When it comes time to circle the wagons, which sector makes the most sense for defensive positioning? Let’s look at Consumer Staples vs. Consumer Discretionary as an example. The conventional thinking is that investors should consider tilting toward Staples rather than Discretionary because the economy is weakening, inflation is high, and job losses are occurring. Consumers will tighten their belts and shift their spending to Staples—or so the reasoning goes. We agree that this kind of trade will make sense when a recession is nearer. But this cycle is different because of consumers’ reservoir of personal savings from the pandemic. This creates a buffer for Consumer Discretionary that didn’t exist in past recessionary cycles. As a result, Discretionary is holding up much better than one might have expected, and it’s an exposure that is worth maintaining for the time being, especially with China’s reopening boosting demand. U.S. Consumer Discretionary is interesting in that it includes companies like Amazon, which isn’t really discretionary in the conventional sense, and also includes some Tech exposure. In a slow-moving downturn, you don’t have to be completely defensive—you can still play a little offense and maintain some measure of balance. When we see more negative news, like massive job losses, that’s when it will be time to move to Staples. But we’re just not seeing that yet. The recession has already been punted to 2024, and there’s no reason it can’t be pushed out further. In our view, investors should only pivot to defensive sectors like Consumer Staples when the recession is about three months away.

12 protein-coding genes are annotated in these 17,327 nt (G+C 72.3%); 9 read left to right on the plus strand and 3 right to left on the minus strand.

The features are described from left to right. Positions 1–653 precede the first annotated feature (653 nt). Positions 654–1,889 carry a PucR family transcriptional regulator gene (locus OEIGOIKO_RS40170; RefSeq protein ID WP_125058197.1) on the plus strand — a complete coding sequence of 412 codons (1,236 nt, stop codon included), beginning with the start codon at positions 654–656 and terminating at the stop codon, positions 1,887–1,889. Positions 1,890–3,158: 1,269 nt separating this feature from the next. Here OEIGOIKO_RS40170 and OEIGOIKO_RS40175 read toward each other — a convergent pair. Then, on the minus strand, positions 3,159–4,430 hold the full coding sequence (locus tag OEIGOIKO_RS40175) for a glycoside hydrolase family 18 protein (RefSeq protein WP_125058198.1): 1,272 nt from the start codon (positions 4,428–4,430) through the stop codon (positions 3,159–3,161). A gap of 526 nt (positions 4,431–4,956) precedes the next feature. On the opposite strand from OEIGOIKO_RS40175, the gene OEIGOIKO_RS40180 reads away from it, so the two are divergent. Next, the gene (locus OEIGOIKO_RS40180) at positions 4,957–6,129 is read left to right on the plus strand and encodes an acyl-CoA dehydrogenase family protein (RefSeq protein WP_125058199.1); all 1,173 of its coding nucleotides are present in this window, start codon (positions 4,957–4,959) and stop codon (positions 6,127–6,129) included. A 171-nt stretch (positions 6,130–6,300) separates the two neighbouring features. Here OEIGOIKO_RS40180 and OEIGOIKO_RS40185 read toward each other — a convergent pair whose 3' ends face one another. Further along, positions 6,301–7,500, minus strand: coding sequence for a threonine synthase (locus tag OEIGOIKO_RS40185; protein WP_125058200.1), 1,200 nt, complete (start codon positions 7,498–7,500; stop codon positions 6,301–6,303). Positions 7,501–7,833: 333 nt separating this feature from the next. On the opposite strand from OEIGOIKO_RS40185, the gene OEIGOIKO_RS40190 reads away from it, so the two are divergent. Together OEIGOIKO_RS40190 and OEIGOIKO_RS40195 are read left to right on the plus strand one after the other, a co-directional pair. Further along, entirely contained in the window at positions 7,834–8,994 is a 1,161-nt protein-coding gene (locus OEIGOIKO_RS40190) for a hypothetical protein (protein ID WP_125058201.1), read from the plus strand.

Bottom Line:As long as the consumer continues to hold up fairly well, we wouldn’t recommend a massive tilt to Consumer Staples.